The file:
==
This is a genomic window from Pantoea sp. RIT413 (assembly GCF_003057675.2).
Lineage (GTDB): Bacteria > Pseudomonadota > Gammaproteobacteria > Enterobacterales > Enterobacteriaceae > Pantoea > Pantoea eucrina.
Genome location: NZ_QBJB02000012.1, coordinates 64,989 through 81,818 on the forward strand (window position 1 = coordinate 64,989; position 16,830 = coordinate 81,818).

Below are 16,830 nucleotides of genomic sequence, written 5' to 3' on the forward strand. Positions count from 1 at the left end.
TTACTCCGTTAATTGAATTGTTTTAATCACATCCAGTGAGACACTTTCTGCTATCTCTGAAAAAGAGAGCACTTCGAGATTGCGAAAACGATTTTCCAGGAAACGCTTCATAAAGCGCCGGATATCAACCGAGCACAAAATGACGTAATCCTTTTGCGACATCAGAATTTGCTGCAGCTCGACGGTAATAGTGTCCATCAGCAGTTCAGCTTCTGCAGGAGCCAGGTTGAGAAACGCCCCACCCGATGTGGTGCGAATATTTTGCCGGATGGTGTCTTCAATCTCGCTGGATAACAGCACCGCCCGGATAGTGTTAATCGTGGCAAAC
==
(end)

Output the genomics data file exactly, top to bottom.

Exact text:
This is a genomic window from Pantoea sp. RIT413 (assembly GCF_003057675.2).
Lineage (GTDB): Bacteria > Pseudomonadota > Gammaproteobacteria > Enterobacterales > Enterobacteriaceae > Pantoea > Pantoea eucrina.
Genome location: NZ_QBJB02000012.1, coordinates 64,989 through 81,818 on the forward strand (window position 1 = coordinate 64,989; position 16,830 = coordinate 81,818).

Below are 16,830 nucleotides of genomic sequence, written 5' to 3' on the forward strand. Positions count from 1 at the left end.
TTACTCCGTTAATTGAATTGTTTTAATCACATCCAGTGAGACACTTTCTGCTATCTCTGAAAAAGAGAGCACTTCGAGATTGCGAAAACGATTTTCCAGGAAACGCTTCATAAAGCGCCGGATATCAACCGAGCACAAAATGACGTAATCCTTTTGCGACATCAGAATTTGCTGCAGCTCGACGGTAATAGTGTCCATCAGCAGTTCAGCTTCTGCAGGAGCCAGGTTGAGAAACGCCCCACCCGATGTGGTGCGAATATTTTGCCGGATGGTGTCTTCAATCTCGCTGGATAACAGCACCGCCCGGATAGTGTTAATCGTGGCAAAC